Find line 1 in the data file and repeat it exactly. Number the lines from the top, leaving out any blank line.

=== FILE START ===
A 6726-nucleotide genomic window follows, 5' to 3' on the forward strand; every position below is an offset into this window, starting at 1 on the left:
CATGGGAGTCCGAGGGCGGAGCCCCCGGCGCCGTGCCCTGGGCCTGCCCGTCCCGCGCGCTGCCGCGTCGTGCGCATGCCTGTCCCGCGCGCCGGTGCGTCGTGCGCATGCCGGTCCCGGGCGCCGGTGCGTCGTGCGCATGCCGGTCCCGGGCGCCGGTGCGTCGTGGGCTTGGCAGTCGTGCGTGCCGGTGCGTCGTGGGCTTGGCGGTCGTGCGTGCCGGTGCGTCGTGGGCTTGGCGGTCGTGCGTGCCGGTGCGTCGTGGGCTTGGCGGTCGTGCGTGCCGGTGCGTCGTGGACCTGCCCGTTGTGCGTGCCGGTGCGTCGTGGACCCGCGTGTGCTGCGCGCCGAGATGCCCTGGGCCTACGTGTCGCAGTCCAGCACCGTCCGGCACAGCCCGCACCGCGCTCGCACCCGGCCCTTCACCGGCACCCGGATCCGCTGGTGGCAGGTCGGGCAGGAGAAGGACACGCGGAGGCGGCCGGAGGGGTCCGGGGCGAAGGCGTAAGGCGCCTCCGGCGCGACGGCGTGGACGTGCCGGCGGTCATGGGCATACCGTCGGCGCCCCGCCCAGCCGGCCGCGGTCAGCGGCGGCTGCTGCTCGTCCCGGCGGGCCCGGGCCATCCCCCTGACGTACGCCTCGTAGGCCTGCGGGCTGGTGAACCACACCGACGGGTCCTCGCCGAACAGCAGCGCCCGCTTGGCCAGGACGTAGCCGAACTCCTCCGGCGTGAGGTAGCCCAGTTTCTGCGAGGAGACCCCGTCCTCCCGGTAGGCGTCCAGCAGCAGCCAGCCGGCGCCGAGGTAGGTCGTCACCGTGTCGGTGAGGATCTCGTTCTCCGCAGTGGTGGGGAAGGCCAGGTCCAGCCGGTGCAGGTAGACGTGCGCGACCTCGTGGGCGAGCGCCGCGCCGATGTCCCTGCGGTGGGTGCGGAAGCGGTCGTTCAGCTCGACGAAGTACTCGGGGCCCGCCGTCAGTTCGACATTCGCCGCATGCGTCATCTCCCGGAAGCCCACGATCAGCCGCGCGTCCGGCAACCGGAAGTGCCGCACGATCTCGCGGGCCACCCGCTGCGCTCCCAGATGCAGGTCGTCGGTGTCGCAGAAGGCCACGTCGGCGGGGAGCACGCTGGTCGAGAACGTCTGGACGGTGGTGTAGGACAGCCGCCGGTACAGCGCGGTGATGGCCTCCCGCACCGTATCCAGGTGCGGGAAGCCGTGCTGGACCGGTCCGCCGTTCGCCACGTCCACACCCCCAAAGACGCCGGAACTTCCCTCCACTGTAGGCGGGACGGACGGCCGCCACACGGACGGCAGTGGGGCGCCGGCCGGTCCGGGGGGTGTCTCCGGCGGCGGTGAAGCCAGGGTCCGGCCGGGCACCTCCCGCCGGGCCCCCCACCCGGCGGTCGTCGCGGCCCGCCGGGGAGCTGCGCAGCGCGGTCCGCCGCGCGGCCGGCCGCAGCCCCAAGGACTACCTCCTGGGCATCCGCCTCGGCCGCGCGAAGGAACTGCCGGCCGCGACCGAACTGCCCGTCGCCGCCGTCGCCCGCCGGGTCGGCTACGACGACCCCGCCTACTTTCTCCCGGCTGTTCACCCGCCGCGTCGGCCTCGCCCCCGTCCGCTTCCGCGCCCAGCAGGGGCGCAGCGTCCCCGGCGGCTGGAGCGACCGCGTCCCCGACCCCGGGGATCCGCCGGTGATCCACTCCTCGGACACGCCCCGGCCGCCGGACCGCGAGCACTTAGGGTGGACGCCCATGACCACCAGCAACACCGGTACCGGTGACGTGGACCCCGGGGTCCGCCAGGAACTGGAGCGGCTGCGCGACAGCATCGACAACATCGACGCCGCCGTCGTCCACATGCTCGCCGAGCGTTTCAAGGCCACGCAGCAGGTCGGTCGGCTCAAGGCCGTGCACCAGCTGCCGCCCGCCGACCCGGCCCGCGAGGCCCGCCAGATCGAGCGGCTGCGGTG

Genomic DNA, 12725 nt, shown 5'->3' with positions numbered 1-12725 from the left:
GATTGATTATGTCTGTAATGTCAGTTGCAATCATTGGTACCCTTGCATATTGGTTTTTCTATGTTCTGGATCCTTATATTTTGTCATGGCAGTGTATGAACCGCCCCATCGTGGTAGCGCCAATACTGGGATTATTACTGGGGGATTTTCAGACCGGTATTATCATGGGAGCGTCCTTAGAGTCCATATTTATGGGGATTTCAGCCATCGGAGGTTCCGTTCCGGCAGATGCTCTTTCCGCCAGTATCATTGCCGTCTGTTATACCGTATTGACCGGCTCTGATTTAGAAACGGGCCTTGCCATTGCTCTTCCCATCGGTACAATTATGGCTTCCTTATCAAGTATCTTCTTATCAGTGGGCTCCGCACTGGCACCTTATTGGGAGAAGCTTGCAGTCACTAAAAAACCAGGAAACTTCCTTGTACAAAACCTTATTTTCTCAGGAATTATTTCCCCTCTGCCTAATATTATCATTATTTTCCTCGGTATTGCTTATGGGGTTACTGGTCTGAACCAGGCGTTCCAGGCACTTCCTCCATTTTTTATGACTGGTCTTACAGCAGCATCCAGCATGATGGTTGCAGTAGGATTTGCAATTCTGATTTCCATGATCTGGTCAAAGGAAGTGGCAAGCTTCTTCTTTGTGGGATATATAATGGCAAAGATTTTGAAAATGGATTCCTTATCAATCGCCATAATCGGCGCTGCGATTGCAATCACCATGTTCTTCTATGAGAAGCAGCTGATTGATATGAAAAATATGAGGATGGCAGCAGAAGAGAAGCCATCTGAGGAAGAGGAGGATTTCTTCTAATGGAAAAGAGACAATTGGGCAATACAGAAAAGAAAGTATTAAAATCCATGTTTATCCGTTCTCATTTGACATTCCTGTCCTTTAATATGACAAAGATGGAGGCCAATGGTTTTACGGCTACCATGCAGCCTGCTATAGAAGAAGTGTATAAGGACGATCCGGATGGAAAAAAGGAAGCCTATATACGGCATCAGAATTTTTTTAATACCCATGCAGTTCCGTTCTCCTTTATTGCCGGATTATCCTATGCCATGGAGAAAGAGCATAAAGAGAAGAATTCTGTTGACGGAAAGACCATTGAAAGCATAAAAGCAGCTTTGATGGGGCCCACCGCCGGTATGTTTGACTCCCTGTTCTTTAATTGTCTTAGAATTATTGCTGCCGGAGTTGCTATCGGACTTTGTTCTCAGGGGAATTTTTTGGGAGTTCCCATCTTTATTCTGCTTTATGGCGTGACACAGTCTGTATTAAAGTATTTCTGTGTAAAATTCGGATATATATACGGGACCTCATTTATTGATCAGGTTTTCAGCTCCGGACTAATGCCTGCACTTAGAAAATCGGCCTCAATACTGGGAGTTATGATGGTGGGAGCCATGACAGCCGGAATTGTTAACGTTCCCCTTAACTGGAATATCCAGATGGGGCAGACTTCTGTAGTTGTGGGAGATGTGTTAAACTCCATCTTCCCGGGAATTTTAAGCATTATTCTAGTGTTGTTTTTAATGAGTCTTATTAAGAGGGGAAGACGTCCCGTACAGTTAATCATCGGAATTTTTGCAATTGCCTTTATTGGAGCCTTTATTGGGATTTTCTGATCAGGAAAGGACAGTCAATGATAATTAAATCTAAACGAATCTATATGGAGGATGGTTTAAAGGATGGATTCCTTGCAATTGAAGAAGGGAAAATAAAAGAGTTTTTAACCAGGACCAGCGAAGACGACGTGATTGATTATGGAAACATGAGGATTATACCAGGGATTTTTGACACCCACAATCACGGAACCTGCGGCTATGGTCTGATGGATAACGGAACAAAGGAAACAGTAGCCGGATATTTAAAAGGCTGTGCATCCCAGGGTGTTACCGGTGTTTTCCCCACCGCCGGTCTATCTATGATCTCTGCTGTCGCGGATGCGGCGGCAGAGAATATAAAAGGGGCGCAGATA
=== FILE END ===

A 6726-nucleotide genomic window follows, 5' to 3' on the forward strand; every position below is an offset into this window, starting at 1 on the left: